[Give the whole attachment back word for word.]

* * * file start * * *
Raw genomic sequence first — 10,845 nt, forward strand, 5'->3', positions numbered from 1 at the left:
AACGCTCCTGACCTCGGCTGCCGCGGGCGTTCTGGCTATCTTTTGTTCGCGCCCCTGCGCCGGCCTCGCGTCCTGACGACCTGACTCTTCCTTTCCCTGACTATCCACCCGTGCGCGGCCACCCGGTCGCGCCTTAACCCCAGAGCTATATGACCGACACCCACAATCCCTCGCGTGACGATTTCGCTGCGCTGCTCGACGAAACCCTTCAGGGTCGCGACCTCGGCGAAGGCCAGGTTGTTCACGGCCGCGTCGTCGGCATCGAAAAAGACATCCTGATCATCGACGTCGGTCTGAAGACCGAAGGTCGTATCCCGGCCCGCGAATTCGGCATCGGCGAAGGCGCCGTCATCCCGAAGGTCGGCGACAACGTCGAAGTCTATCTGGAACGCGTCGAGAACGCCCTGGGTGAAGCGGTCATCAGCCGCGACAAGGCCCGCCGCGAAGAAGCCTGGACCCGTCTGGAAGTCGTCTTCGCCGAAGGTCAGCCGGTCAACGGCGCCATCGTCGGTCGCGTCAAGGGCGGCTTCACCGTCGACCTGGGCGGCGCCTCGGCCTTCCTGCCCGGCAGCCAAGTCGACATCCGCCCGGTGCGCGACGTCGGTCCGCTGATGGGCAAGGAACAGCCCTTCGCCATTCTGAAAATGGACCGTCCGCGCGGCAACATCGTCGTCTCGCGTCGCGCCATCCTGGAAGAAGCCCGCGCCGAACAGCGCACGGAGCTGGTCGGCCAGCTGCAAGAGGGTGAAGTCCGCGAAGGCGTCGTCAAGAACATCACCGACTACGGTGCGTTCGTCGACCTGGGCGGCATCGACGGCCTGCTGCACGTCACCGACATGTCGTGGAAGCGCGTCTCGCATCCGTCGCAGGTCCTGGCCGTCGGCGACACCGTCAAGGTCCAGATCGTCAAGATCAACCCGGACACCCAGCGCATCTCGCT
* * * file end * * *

Raw genomic sequence first — 10,845 nt, forward strand, 5'->3', positions numbered from 1 at the left:
AACGCTCCTGACCTCGGCTGCCGCGGGCGTTCTGGCTATCTTTTGTTCGCGCCCCTGCGCCGGCCTCGCGTCCTGACGACCTGACTCTTCCTTTCCCTGACTATCCACCCGTGCGCGGCCACCCGGTCGCGCCTTAACCCCAGAGCTATATGACCGACACCCACAATCCCTCGCGTGACGATTTCGCTGCGCTGCTCGACGAAACCCTTCAGGGTCGCGACCTCGGCGAAGGCCAGGTTGTTCACGGCCGCGTCGTCGGCATCGAAAAAGACATCCTGATCATCGACGTCGGTCTGAAGACCGAAGGTCGTATCCCGGCCCGCGAATTCGGCATCGGCGAAGGCGCCGTCATCCCGAAGGTCGGCGACAACGTCGAAGTCTATCTGGAACGCGTCGAGAACGCCCTGGGTGAAGCGGTCATCAGCCGCGACAAGGCCCGCCGCGAAGAAGCCTGGACCCGTCTGGAAGTCGTCTTCGCCGAAGGTCAGCCGGTCAACGGCGCCATCGTCGGTCGCGTCAAGGGCGGCTTCACCGTCGACCTGGGCGGCGCCTCGGCCTTCCTGCCCGGCAGCCAAGTCGACATCCGCCCGGTGCGCGACGTCGGTCCGCTGATGGGCAAGGAACAGCCCTTCGCCATTCTGAAAATGGACCGTCCGCGCGGCAACATCGTCGTCTCGCGTCGCGCCATCCTGGAAGAAGCCCGCGCCGAACAGCGCACGGAGCTGGTCGGCCAGCTGCAAGAGGGTGAAGTCCGCGAAGGCGTCGTCAAGAACATCACCGACTACGGTGCGTTCGTCGACCTGGGCGGCATCGACGGCCTGCTGCACGTCACCGACATGTCGTGGAAGCGCGTCTCGCATCCGTCGCAGGTCCTGGCCGTCGGCGACACCGTCAAGGTCCAGATCGTCAAGATCAACCCGGACACCCAGCGCATCTCGCT